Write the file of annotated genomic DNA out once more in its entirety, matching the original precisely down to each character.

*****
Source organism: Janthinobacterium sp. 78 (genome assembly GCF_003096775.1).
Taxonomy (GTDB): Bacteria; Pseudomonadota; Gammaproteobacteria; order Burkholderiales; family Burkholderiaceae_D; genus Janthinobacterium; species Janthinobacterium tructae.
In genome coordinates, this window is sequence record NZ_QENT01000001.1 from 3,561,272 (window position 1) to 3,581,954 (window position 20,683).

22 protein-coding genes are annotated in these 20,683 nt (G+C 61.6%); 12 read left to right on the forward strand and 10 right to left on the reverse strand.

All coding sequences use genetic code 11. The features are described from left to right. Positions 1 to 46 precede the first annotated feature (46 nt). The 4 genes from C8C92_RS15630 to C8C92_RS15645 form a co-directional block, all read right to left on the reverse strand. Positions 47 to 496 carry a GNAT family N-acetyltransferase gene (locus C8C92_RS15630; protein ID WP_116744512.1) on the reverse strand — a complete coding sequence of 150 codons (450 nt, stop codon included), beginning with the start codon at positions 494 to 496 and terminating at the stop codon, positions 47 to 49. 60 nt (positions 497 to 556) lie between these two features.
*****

Source organism: Janthinobacterium sp. 78 (genome assembly GCF_003096775.1).
Taxonomy (GTDB): Bacteria; Pseudomonadota; Gammaproteobacteria; order Burkholderiales; family Burkholderiaceae_D; genus Janthinobacterium; species Janthinobacterium tructae.
In genome coordinates, this window is sequence record NZ_QENT01000001.1 from 3,561,272 (window position 1) to 3,581,954 (window position 20,683).

22 protein-coding genes are annotated in these 20,683 nt (G+C 61.6%); 12 read left to right on the forward strand and 10 right to left on the reverse strand.

All coding sequences use genetic code 11. The features are described from left to right. Positions 1 to 46 precede the first annotated feature (46 nt). The 4 genes from C8C92_RS15630 to C8C92_RS15645 form a co-directional block, all read right to left on the reverse strand. Positions 47 to 496 carry a GNAT family N-acetyltransferase gene (locus C8C92_RS15630; protein ID WP_116744512.1) on the reverse strand — a complete coding sequence of 150 codons (450 nt, stop codon included), beginning with the start codon at positions 494 to 496 and terminating at the stop codon, positions 47 to 49. 60 nt (positions 497 to 556) lie between these two features.